Armadillo Aerospace conducted two groundbreaking atmospheric test flights this weekend with their “Mod” vertical-takeoff-vertical-landing rocket, a vehicle familiar to anyone who has followed NASA’s Lunar Lander Challenge competitions.
Flying from their test facility in Caddo Mills, Texas, Armadillo Aerospace first completed a milestone flight under a NASA contract, using methane fuel and liquid oxygen as propellant. Later that same afternoon, a second successful low-altitude flight was performed using a “boosted hop” trajectory of the same type that will be used for suborbital flights to space. The “boosted hop” trajectory allowed the vehicle to maintain a reduced-g environment through closed loop throttle control, a technique that opens the door for future flights for microgravity science, technology development, and education missions.
Professor Steven Collicott of Purdue University was on hand to watch the launch. Professor Collicott has been leading a group of Purdue University students in developing a fluid-mechanics science payload that they plan to fly soon on board the Armadillo Aerospace vehicles under an agreement developed by the Commercial Spaceflight Federation.
“Seeing the latest Armadillo Aerospace launches in person was a thrill. We’re very excited about the reduced-gravity experiment value of these innovative Armadillo rockets. In addition, there is nothing like seeing a launch live to get people and especially students excited about aerospace technology,” said Professor Collicott. “Armadillo’s eager leadership in moving student sub-orbital rocket experiments from dreams to reality is already impacting the next generation of aerospace engineers in a uniquely powerful way,” Professor Collicott concluded.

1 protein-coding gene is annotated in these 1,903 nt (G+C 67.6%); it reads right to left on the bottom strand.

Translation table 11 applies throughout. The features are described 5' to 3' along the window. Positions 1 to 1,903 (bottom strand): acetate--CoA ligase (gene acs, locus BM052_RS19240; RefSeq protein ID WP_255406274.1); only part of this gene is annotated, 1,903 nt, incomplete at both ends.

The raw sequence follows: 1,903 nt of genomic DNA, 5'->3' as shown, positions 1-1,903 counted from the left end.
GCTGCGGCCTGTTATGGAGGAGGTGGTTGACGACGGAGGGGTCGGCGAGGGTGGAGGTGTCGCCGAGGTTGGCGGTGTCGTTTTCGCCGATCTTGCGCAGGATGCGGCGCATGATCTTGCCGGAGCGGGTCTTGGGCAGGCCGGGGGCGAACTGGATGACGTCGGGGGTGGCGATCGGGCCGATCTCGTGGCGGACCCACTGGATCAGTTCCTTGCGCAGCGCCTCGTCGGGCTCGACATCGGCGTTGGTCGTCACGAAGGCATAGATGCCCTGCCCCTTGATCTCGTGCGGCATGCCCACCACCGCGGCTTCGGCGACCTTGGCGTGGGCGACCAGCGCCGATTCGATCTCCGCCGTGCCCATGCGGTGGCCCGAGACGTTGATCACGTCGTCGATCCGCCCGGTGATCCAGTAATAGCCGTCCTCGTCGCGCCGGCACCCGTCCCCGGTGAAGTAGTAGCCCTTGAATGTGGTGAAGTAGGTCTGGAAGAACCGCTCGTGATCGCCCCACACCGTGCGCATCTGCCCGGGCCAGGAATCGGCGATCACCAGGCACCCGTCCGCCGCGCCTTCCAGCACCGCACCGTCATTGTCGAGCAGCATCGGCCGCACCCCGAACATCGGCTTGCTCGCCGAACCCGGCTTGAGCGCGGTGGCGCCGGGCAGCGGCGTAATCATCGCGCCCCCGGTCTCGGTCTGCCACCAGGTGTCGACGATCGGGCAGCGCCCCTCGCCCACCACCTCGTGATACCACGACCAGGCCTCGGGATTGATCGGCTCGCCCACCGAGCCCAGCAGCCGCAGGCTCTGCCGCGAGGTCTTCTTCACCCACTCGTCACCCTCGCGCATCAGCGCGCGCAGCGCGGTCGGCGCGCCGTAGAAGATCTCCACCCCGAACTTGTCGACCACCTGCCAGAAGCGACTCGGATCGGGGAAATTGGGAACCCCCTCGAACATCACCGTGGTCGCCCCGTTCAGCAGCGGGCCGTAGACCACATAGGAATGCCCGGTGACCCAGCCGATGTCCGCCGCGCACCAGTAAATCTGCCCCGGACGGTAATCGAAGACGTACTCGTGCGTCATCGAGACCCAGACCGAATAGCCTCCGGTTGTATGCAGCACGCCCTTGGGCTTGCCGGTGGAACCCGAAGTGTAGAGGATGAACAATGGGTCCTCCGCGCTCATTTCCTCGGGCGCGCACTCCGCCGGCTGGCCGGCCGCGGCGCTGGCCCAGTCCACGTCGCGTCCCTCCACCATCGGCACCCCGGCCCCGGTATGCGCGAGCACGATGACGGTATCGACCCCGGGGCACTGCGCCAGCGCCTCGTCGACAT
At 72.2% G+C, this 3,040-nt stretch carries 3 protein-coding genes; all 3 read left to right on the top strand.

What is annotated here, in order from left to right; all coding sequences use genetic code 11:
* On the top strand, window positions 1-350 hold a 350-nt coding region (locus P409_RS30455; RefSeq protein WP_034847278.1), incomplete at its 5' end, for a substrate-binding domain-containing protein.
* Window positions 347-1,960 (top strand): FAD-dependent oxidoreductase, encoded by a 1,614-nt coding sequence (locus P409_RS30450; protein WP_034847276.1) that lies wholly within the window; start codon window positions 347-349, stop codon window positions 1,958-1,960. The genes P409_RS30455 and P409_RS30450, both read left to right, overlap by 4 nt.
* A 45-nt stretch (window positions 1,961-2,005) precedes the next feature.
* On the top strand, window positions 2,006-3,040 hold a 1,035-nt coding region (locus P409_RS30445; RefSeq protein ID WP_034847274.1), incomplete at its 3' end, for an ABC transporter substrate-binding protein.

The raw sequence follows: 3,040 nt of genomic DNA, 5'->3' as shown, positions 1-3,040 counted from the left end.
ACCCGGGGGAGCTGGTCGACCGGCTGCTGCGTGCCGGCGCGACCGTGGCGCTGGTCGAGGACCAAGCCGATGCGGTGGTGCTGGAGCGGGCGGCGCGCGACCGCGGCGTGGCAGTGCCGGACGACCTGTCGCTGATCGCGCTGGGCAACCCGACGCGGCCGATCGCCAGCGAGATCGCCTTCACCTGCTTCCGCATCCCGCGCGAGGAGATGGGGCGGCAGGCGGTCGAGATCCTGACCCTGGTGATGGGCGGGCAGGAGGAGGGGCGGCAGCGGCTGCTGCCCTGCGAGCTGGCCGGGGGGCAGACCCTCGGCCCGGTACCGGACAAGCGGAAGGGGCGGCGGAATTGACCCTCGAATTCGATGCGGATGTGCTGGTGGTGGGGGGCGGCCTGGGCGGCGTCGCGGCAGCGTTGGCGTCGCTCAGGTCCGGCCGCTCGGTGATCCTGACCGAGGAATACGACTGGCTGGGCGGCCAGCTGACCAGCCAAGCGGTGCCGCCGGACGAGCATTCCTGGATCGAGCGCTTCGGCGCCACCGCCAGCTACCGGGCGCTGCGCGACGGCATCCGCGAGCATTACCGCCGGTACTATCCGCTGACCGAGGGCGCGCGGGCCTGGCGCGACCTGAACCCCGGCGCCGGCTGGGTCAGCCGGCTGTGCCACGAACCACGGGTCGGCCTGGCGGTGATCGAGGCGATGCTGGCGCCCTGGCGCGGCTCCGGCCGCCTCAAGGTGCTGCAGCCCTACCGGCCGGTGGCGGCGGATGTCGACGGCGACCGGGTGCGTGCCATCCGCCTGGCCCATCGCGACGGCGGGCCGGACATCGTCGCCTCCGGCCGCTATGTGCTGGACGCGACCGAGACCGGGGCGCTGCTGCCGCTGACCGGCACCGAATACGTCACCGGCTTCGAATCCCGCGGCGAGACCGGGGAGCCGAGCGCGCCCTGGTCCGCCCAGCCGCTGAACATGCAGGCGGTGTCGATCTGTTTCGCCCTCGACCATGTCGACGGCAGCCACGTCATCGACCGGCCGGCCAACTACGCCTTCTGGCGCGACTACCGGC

The work between Purdue University and Armadillo Aerospace is serving as a pathfinder effort for future integration of other science payloads on commercial suborbital vehicles. Large numbers of research flights on a variety of suborbital vehicles are envisioned under NASA’s Commercial Suborbital Research Program, based at the NASA Ames Research Center, and scientists are eager to begin working with vehicle developers to get experience integrating science payloads with vehicles.
Image Credit: Armadillo Aerospace